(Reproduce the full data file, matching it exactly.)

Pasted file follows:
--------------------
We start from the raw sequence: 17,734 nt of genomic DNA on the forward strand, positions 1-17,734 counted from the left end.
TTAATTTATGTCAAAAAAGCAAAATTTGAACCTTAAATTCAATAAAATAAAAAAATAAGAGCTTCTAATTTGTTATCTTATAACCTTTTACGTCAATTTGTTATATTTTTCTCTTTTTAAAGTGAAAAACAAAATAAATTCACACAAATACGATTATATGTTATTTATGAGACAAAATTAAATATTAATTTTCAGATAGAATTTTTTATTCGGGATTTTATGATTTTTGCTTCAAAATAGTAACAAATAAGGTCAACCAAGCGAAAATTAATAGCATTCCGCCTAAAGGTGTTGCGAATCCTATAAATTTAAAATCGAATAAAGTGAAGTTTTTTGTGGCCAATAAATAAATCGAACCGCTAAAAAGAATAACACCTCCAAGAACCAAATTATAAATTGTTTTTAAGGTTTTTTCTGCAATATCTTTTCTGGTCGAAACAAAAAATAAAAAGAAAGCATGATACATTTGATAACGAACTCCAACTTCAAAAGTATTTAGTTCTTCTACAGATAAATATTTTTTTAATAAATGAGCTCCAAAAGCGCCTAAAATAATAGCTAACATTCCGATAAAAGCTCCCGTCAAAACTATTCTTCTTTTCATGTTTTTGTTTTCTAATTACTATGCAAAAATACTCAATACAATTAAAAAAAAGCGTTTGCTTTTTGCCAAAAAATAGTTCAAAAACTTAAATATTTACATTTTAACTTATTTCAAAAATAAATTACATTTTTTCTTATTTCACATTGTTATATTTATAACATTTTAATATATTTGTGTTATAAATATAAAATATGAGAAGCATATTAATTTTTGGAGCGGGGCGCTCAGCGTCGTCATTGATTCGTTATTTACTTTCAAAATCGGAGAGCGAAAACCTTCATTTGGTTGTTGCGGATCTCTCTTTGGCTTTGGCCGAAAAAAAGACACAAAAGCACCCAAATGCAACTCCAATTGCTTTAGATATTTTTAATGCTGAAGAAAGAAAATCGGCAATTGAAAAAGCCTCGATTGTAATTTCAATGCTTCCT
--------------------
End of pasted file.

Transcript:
We start from the raw sequence: 17,734 nt of genomic DNA on the forward strand, positions 1-17,734 counted from the left end.
TTAATTTATGTCAAAAAAGCAAAATTTGAACCTTAAATTCAATAAAATAAAAAAATAAGAGCTTCTAATTTGTTATCTTATAACCTTTTACGTCAATTTGTTATATTTTTCTCTTTTTAAAGTGAAAAACAAAATAAATTCACACAAATACGATTATATGTTATTTATGAGACAAAATTAAATATTAATTTTCAGATAGAATTTTTTATTCGGGATTTTATGATTTTTGCTTCAAAATAGTAACAAATAAGGTCAACCAAGCGAAAATTAATAGCATTCCGCCTAAAGGTGTTGCGAATCCTATAAATTTAAAATCGAATAAAGTGAAGTTTTTTGTGGCCAATAAATAAATCGAACCGCTAAAAAGAATAACACCTCCAAGAACCAAATTATAAATTGTTTTTAAGGTTTTTTCTGCAATATCTTTTCTGGTCGAAACAAAAAATAAAAAGAAAGCATGATACATTTGATAACGAACTCCAACTTCAAAAGTATTTAGTTCTTCTACAGATAAATATTTTTTTAATAAATGAGCTCCAAAAGCGCCTAAAATAATAGCTAACATTCCGATAAAAGCTCCCGTCAAAACTATTCTTCTTTTCATGTTTTTGTTTTCTAATTACTATGCAAAAATACTCAATACAATTAAAAAAAAGCGTTTGCTTTTTGCCAAAAAATAGTTCAAAAACTTAAATATTTACATTTTAACTTATTTCAAAAATAAATTACATTTTTTCTTATTTCACATTGTTATATTTATAACATTTTAATATATTTGTGTTATAAATATAAAATATGAGAAGCATATTAATTTTTGGAGCGGGGCGCTCAGCGTCGTCATTGATTCGTTATTTACTTTCAAAATCGGAGAGCGAAAACCTTCATTTGGTTGTTGCGGATCTCTCTTTGGCTTTGGCCGAAAAAAAGACACAAAAGCACCCAAATGCAACTCCAATTGCTTTAGATATTTTTAATGCTGAAGAAAGAAAATCGGCAATTGAAAAAGCCTCGATTGTAATTTCAATGCTTCCT